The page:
Celtic Diva and I are going to meet, and she is mercifully going to help me with my sad lack of knowledge on most things to do with the Internet. Until then, I want to at least share two of my favorite – or at least most-used – sites on all things Alaska Native.
The Alaska Native Knowledge Network is a project of the
The site is chock full of educational materials, essays, curriculum and more. It is a constant reference for me. The downside to the site is that I never know where I’m going. One things leads to another with no seeming rhyme or reason, and I don’t know how to get to half the stuff I stumble on, once I’ve left. But it is worth checking out, and if you have any interest in Alaska Native culture, issues, or even language, this is a great place to start.
Yes, I’m biased. Sealaska is my “home” regional corporation, and I am an unabashed lover of all things Tlingit. But the Sealaska Heritage Institute Web site is a great resource, one I turn to again and again. It has all its publications for sale, Tlingit language books, Haida and Tsimshian gear.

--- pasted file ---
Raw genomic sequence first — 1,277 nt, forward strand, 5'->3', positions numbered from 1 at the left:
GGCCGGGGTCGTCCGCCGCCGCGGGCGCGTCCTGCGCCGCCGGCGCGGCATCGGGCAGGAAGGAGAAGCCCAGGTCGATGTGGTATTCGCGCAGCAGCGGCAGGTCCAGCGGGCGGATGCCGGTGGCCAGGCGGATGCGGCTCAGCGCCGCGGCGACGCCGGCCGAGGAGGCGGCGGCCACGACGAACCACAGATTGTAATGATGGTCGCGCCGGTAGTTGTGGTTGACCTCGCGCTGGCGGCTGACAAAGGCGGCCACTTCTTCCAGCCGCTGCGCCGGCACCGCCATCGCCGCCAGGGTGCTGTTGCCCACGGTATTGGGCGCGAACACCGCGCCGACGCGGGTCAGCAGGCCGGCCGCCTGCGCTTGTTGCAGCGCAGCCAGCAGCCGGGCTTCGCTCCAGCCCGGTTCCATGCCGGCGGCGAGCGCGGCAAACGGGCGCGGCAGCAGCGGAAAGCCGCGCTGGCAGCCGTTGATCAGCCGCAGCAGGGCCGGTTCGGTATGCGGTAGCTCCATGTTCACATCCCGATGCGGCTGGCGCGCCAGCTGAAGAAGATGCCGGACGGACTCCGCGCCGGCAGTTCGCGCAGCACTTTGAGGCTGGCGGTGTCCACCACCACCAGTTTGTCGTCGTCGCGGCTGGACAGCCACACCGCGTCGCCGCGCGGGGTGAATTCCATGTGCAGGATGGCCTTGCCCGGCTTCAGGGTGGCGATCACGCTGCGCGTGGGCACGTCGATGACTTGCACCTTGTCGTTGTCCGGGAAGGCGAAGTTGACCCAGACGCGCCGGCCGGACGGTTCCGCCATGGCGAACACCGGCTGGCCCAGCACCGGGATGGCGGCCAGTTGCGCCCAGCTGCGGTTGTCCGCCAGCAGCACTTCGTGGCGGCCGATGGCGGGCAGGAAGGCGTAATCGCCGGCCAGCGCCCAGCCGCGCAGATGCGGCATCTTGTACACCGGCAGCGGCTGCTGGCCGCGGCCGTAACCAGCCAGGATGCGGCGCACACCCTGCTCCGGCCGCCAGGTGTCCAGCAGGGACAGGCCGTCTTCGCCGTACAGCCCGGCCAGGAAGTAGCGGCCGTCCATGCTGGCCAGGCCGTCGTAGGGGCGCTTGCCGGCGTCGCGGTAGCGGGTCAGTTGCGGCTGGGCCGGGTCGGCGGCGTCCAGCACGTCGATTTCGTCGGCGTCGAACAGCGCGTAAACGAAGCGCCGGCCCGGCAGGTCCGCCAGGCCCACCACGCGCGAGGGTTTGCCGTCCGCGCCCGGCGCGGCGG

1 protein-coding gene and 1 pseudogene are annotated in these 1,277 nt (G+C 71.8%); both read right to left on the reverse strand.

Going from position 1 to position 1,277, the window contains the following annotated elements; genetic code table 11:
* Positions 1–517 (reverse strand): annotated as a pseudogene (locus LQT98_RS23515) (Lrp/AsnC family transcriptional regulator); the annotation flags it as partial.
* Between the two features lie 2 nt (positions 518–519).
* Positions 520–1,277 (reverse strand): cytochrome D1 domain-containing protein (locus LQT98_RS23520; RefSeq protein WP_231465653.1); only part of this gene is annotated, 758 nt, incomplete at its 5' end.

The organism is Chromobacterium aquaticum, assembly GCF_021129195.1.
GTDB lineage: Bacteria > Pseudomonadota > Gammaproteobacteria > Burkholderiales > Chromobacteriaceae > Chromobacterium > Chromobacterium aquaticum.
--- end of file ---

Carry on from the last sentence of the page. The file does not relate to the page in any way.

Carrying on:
But the best parts of the SHI site (I think) are in its “Language Resources” section. They post curriculum they are developing, interactive on-line language learning games, print-outs for language card games, and much more. It is a model for other Alaska Native corporations can be promoting (language!), and getting better all the time. As a Tlingit woman, it doesn’t affect me as much, but the biggest downside to the SHI site is that it is pretty much Tlingit-centric. They do have Haida and Tsimshian parts to it (the other two major Southeast groups), but it’s primarily Tlingit.